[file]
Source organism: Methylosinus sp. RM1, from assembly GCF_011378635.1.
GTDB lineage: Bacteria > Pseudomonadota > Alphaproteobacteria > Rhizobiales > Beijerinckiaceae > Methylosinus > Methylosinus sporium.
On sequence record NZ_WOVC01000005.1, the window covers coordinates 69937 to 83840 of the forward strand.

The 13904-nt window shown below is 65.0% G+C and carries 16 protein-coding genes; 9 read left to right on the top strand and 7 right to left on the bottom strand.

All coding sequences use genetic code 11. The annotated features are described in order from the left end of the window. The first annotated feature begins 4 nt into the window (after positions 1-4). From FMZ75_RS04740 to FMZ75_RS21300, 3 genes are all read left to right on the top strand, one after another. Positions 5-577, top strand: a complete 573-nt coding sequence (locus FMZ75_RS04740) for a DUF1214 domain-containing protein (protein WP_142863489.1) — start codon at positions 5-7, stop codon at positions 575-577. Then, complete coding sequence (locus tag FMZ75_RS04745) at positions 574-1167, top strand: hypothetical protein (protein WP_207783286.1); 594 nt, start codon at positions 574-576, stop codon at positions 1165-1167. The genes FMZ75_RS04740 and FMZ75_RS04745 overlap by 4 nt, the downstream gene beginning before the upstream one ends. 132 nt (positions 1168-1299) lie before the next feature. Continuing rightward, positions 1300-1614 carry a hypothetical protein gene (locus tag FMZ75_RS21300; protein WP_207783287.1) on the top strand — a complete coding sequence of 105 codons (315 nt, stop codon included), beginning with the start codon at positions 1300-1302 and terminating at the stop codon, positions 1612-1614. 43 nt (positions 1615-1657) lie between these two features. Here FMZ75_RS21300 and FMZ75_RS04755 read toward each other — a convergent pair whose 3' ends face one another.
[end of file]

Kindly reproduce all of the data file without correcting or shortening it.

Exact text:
Source organism: Methylosinus sp. RM1, from assembly GCF_011378635.1.
GTDB lineage: Bacteria > Pseudomonadota > Alphaproteobacteria > Rhizobiales > Beijerinckiaceae > Methylosinus > Methylosinus sporium.
On sequence record NZ_WOVC01000005.1, the window covers coordinates 69937 to 83840 of the forward strand.

The 13904-nt window shown below is 65.0% G+C and carries 16 protein-coding genes; 9 read left to right on the top strand and 7 right to left on the bottom strand.

All coding sequences use genetic code 11. The annotated features are described in order from the left end of the window. The first annotated feature begins 4 nt into the window (after positions 1-4). From FMZ75_RS04740 to FMZ75_RS21300, 3 genes are all read left to right on the top strand, one after another. Positions 5-577, top strand: a complete 573-nt coding sequence (locus FMZ75_RS04740) for a DUF1214 domain-containing protein (protein WP_142863489.1) — start codon at positions 5-7, stop codon at positions 575-577. Then, complete coding sequence (locus tag FMZ75_RS04745) at positions 574-1167, top strand: hypothetical protein (protein WP_207783286.1); 594 nt, start codon at positions 574-576, stop codon at positions 1165-1167. The genes FMZ75_RS04740 and FMZ75_RS04745 overlap by 4 nt, the downstream gene beginning before the upstream one ends. 132 nt (positions 1168-1299) lie before the next feature. Continuing rightward, positions 1300-1614 carry a hypothetical protein gene (locus tag FMZ75_RS21300; protein WP_207783287.1) on the top strand — a complete coding sequence of 105 codons (315 nt, stop codon included), beginning with the start codon at positions 1300-1302 and terminating at the stop codon, positions 1612-1614. 43 nt (positions 1615-1657) lie between these two features. Here FMZ75_RS21300 and FMZ75_RS04755 read toward each other — a convergent pair whose 3' ends face one another.